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Hong Kong has for years battled a huge waste problem. Now, the most recent figures released by the Environmental Protection Department (EPD) indicate that it’s getting even worse: the rubbish disposal rate per person in Hong Kong has reached the worst levels since records began in 1991. While some of this waste was attributed by Typhoon Mangkhut, which battered the city in 2018, we cannot ignore the poor recycling infrastructure and throwaway consumer culture that has fuelled our overflowing landfills. In the wake of this news, environmental activists and groups have collectively pointed fingers at the lack of governmental action to combat the city’s (and the world’s) waste crisis.
On Monday, the EPD released new figures on the city’s landfilled waste. It revealed that each Hong Konger sends an average of 3.37 pounds of municipal solid waste to landfills every single day in 2018. In total, this adds up to 5.87 million tonnes of solid waste, which includes domestic, commercial and industrial debris, a marked increase from 5.66 million tonnes in the year before. This is the highest level of waste since 1991, the year which records for landfill waste began.
While governmental figures have attributed some of the growth to Typhoon Mangkhut, which generated large amounts of waste due to fallen debris, broken infrastructure and wildlife loss, even accounting for the typhoon’s impact would see the average waste figures rise from 3.1 pounds to 3.3 pounds per person each day. This indicates that much of the waste increase result of years of government neglect and inaction over Hong Kong’s waste problem. Progress on the proposed November bill to introduce a waste-charging scheme was stalled when committee meetings were cancelled during Hong Kong’s months of social unrest. Despite the fact that the Legislative Council’s meetings have since resumed, there have been no plans to begin discussions on the implementation of the waste bill.
“The government has to take the lead by speeding up the passing of the proposed waste-charging scheme,” said executive director of local NGO The Green Earth Edwin Lau. He added that given the sharp and worrying rise in waste, the government has no time to lose and must take action “rather than shirking its responsibility.”
In addition to halting plans for much-needed waste control legislation, the government has over many years failed to implement any effective and accessible recycling infrastructure to combat the city’s notoriously low recycling rates. According to the latest figures, the city’s overall recycling rate stands at a mere 30%, down from 32% in the year before. While the authorities argue that this downfall is due to the weak export market for recyclables, green groups say that the city’s existing infrastructure is incapable of handling rising consumption rates on top of mainland China’s waste import ban since 2018.
“When China stopped accepting waste imports, our waste increased and recycling rates decreased. On the other hand, the government needs to quickly implement its centralised plastic recycling policy,” said environmental advocacy director of The Green Earth Hahn Chu.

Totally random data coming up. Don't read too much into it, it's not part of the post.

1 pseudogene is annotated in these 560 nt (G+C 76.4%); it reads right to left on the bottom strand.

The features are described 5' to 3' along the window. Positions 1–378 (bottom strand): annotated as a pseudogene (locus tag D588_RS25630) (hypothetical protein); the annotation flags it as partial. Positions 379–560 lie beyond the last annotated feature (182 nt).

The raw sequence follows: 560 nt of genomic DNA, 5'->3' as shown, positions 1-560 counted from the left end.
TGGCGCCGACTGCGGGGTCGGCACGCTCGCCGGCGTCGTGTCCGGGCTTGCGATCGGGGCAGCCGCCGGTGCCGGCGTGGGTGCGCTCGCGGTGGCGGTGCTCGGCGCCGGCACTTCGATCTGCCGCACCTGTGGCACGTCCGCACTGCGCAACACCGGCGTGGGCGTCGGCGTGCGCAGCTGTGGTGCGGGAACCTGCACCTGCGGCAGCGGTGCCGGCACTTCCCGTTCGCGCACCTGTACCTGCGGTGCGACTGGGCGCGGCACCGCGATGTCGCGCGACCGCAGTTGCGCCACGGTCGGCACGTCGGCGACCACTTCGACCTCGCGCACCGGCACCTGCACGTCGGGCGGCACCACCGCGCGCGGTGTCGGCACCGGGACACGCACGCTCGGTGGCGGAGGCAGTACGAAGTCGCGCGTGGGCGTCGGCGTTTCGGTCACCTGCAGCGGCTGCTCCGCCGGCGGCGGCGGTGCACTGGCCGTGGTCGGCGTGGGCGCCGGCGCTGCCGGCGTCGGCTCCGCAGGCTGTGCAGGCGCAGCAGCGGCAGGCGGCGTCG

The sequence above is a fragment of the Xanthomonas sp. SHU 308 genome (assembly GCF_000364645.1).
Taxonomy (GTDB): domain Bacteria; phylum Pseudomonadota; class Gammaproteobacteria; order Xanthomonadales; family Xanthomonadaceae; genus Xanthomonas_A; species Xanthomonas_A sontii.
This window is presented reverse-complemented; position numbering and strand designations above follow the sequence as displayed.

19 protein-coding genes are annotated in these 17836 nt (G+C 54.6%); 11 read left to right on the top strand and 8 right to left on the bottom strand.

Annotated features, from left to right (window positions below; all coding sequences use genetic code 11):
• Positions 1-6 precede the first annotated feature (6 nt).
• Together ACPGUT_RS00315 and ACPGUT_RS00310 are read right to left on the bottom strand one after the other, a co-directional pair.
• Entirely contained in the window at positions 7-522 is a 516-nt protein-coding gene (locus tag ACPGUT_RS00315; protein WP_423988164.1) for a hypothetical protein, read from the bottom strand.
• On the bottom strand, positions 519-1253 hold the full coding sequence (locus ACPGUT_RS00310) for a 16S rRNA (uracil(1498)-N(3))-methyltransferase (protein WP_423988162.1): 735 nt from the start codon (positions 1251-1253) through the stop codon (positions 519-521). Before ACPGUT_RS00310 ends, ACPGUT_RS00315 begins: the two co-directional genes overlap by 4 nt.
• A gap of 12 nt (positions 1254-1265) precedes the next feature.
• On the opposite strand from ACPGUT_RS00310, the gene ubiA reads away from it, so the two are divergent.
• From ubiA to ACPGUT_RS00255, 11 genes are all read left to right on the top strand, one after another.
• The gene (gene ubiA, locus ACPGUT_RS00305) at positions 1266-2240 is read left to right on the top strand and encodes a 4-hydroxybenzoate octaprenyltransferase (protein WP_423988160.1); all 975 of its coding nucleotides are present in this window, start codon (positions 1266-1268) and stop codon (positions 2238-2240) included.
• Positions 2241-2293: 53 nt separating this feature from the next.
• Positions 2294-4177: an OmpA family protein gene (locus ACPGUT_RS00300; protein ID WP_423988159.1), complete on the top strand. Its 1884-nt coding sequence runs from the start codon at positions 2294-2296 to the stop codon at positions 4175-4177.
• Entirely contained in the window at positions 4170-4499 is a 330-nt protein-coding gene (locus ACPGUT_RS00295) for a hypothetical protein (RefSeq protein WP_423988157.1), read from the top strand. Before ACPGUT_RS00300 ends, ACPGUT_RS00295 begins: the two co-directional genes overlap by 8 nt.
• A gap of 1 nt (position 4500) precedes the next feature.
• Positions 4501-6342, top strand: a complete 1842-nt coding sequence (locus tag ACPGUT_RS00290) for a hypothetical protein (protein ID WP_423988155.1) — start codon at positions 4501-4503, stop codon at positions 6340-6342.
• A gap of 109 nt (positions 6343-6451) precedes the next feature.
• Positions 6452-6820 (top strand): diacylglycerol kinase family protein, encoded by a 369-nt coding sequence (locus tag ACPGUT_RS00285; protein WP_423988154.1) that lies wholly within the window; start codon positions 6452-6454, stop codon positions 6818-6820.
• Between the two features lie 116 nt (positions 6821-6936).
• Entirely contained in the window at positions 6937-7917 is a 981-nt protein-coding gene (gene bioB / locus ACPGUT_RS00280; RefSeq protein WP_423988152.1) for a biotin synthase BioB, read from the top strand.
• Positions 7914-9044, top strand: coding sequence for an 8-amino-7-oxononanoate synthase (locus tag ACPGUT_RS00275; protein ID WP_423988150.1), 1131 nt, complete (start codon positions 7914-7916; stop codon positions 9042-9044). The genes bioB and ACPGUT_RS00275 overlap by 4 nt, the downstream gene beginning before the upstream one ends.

The government introduced a centralised plastic collection programme in October, which initially rolled out in the Eastern District, but campaigners have repeated that it is simply not enough. Another scheme, which the government rolled out earlier this year, focused on fighting the city’s plastic pollution disaster through reducing disposables through incentive programs in major fast food chains. But given that Greenpeace researchers in April found an 11 fold increase in microplastic pollution in seas, overall waste keeps rising and recycling is down, these meagre initiatives fall far from the mark.
To top it off, the most recent government measures have worked in the other direction, to further hamper the city’s low recycling efforts. Only mentioning that the move was based on “recent social circumstances,” Hong Kong’s largest waste contractor Baguio – who is only one of two companies in the city operating recycling services for glass bottles – was ordered by the EPD to suspend the collection of glass and withdraw their bins from the streets.
Not only will this work to worsen Hong Kong’s dismal 10% recovery rate for glass, it increases the chances for used glass bottles to simply be dumped on sidewalks and left to shatter into too-small shards to be remanufactured and recycled. Glass pieces can take as long as 1 million years to decompose, and at the current rate of global glass demand, we are already taking more sand from the earth – 50 billion tonnes – than we can replenish it. By removing the option for Hong Kongers to recycle glass pieces, the move actively contributes to continued disruption of marine ecosystems and microorganisms, leaving coastal communities in Southeast Asia in an even more vulnerable state than they already are to flooding risks.
In the midst of trying times for our city, let’s not allow the downgrading of environmental issues, which must be prioritised for ecological, social and health reasons. This is simply not the best that we can do – the government cannot just expect to solve our staggering waste problem by relying on local civil society groups launch initiatives and incentive schemes to change consumer habits. We continue to be deprived of city-wide adequate facilities to recycle plastic, there remains no action on businesses to cut unnecessary packaging and food waste throughout the supply chain, waste regulations have been stalled, and glass recycling is now non-existent. Individually, we ought to reflect on our deeply wasteful consumer culture as well.
Lead image courtesy of Philippe Lopez / AFP / Getty Images.